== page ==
It’s been an amazing day (Saturday), I really don’t know how we fit so many things into one day.
It started out as a visit to the Saint Aignan market. We arrived around 9ish without having breakfast. We like to buy some delicacies from a patisserie and then find a bar to order a coffee and watch the world go by. I took Sue to the same bar where I enjoyed my arvo Pelforth Blonde the other day after my bike ride. The lady who runs the bar remembered me and was really nice. I think we should come back while we are here.


The French now put their fizzy pop in boxes - Oh No!!!!

What kind of mushrooms would you like - this lady has them all.
Halloween is just around the corner.
Trousers and towers
I wonder what country girls wear these sassy dresses!!!

French markets are fun, they have some great produce, and some very tacky clothes. When we walked towards the market at Saint Aignan, we could hear recorded music being piped into the streets and all the town folk were milling around the stalls - seafood, cheeses, meats, veggies and those tacky clothes I mentioned earlier.

I think that the markets are also a meeting place for the locals to catch up with each other. We saw many examples of this over the morning. In fact it happened to us! We met a local American who lives in Saint Aignan with a friend visiting from the west coast of the US. We had dinner with him a few nights back.


After the market, we took a drive to investigate a place recommended by friends that we are staying with. It’s called Chateauvieux not far from Saint Aignan. Yes, there is a Chateau but also it has a few examples of Troglodyte homes. These are homes that are dug into the sides of the soft hillsides of the valley. These days, many of the extensive caves and tunnels are used to store wine or grow varieties of mushrooms.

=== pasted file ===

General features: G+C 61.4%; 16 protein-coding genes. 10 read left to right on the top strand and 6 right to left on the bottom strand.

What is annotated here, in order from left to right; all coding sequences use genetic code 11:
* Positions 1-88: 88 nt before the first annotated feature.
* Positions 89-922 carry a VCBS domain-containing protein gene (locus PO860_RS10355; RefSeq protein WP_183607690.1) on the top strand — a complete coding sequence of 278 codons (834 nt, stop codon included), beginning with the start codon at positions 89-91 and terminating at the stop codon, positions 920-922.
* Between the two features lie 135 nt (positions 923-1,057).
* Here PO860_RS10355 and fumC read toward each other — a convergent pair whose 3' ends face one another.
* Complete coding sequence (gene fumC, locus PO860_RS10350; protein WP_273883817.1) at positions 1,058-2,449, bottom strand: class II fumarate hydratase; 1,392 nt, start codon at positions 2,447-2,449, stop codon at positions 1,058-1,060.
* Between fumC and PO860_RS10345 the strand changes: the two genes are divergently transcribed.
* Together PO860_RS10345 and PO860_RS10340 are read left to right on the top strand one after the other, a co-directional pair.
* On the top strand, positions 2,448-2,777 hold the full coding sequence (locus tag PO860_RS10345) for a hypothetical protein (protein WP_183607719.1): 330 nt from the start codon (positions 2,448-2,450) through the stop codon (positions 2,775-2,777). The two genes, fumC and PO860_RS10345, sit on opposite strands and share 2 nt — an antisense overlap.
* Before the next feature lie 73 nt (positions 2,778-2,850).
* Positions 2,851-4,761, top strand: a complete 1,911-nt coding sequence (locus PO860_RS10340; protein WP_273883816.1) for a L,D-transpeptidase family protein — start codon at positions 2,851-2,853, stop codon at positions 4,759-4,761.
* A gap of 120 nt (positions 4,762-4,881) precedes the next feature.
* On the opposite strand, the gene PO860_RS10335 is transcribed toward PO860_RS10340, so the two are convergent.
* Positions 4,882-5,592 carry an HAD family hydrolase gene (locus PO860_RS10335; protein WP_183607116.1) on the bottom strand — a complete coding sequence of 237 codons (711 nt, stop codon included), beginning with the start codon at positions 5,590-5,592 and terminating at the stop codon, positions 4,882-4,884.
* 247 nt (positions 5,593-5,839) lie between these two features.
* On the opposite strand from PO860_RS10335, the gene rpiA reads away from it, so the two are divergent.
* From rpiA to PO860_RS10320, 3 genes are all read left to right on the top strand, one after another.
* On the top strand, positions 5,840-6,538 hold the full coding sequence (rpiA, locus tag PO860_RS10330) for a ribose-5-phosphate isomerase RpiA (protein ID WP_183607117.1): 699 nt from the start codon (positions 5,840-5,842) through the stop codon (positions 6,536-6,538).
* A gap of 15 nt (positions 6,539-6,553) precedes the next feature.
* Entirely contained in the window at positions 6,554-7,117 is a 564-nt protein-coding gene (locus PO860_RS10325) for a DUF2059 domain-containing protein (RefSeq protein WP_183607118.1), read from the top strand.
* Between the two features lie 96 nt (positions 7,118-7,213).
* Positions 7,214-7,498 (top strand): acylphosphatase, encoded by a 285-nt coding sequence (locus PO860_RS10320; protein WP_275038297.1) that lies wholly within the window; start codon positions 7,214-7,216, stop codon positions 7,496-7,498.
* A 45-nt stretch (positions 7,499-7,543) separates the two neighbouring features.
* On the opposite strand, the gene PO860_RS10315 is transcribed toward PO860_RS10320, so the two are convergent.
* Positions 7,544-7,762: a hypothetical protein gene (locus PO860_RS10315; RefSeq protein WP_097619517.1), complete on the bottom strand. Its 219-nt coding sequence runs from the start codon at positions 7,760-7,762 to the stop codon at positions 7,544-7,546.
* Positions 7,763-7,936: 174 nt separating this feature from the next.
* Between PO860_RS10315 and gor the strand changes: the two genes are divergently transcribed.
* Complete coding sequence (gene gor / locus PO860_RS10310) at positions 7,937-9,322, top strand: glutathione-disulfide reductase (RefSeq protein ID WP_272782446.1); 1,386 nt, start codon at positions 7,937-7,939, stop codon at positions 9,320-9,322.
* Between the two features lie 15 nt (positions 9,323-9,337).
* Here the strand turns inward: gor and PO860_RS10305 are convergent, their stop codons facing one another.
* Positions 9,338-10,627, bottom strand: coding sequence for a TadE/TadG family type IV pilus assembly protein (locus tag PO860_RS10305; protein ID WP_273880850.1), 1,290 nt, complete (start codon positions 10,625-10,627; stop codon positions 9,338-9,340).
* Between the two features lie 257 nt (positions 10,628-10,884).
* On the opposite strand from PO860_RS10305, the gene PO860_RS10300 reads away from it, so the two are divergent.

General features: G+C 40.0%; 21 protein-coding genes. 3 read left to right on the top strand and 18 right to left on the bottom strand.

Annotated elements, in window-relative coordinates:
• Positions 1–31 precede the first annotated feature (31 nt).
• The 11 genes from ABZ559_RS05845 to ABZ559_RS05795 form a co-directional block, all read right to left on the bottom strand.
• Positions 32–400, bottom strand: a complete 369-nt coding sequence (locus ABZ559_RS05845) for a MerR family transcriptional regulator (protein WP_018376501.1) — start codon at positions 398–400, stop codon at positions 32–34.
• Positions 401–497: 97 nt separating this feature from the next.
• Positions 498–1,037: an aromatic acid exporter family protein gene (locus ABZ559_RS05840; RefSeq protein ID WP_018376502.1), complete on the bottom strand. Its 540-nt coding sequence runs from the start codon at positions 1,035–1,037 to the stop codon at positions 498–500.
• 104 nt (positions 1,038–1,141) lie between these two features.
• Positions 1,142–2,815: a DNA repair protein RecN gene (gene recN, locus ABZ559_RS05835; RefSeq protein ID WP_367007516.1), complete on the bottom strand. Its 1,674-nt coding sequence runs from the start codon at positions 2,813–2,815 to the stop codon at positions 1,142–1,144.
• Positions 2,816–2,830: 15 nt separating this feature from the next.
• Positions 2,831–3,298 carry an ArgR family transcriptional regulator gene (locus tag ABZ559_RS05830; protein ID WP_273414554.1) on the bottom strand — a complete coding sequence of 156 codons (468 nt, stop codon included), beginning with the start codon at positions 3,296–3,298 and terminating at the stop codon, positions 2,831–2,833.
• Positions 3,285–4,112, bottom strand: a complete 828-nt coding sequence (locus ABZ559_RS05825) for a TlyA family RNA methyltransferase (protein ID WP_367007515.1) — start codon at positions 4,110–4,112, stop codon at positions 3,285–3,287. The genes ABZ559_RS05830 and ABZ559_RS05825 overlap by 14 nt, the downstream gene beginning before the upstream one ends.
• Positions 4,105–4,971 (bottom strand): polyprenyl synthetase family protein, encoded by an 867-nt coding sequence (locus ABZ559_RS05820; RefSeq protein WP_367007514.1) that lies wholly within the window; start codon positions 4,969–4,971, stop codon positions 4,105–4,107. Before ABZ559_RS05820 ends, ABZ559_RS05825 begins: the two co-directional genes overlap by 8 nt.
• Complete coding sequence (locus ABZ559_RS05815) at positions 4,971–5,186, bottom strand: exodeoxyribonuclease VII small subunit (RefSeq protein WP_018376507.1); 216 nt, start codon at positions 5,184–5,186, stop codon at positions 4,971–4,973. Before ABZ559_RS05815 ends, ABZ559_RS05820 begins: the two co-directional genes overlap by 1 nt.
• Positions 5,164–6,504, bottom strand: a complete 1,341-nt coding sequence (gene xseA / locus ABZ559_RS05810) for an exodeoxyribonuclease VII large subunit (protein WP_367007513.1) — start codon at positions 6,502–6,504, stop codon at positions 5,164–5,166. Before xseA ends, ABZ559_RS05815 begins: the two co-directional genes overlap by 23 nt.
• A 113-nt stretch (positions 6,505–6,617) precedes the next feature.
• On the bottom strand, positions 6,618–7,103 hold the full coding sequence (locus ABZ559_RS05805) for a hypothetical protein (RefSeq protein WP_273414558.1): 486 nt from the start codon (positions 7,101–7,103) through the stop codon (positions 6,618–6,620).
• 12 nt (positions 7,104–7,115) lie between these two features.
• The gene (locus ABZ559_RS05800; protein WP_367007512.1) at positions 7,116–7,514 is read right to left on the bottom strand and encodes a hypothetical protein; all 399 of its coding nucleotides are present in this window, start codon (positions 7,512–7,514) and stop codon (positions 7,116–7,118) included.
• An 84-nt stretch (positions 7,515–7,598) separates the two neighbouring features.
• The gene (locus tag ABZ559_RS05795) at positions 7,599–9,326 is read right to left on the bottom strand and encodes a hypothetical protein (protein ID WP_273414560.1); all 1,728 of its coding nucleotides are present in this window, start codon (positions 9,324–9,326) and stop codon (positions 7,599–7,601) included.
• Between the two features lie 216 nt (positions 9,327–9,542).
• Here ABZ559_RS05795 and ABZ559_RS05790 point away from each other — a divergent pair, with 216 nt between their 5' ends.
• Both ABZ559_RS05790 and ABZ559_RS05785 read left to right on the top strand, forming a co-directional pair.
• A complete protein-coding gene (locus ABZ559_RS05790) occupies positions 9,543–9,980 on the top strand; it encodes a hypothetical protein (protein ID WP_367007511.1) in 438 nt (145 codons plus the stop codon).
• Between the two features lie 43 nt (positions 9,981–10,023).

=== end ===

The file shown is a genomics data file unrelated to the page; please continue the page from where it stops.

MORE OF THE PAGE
As we drove into Chateauvieux we noticed these balls of green growth which we are told is a parasitic mistletoe.


Look closely and you see homes that are part of the some cliff faces - we saw much of this a few trips back in the Dordogne region of France. 
A closer image. - Further up the road in Beurre on the way to Montrichard, there are extensive cave networks that meander for many kilometres under the hills. I should imagine that the French resistance used these tunnel networks to their advantage.
After leaving Chateauvieux we travelled to the village of Contres where they have a rather modern and upmarket supermarket as Sue was cooking dinner for our hosts in the commune of Saint Romaine sur Cher. 
Throughout France you see in the small villages, memorials
to the locals  that lost their lives during the war. In this case there are only six names, three from two families.
One has to wonder why they were transported to Germany from this little village on the Cher River in the Loire never to return. Were they part of the resistance?  Were they found out? Were they posing as French when they may have been Jewish. I wonder if there is anyone in Chateauvieux that could tell us - how sad.
BUT!!!! Beforehand I had a one hour window of opportunity to shed a few calories with a 32 kms ride along the Cher on the Saint Aignan side, cross over and come up the other side and home - what can I say, it keeps me sane.

Tomorrow being Sunday brings new experiences with an afternoon apero with our hosts and their French friends, Annick and Gerard. 
Our friends tell us that Gerard sleeps in the same bed that he was born in. During the war, the Germans took over his home and there is still some graffiti scratched into the soft stone walls. We've now met for a group dinner on a couple of occasions and they are always jolly company.

Something that I was not quite use to back home. So much for privacy.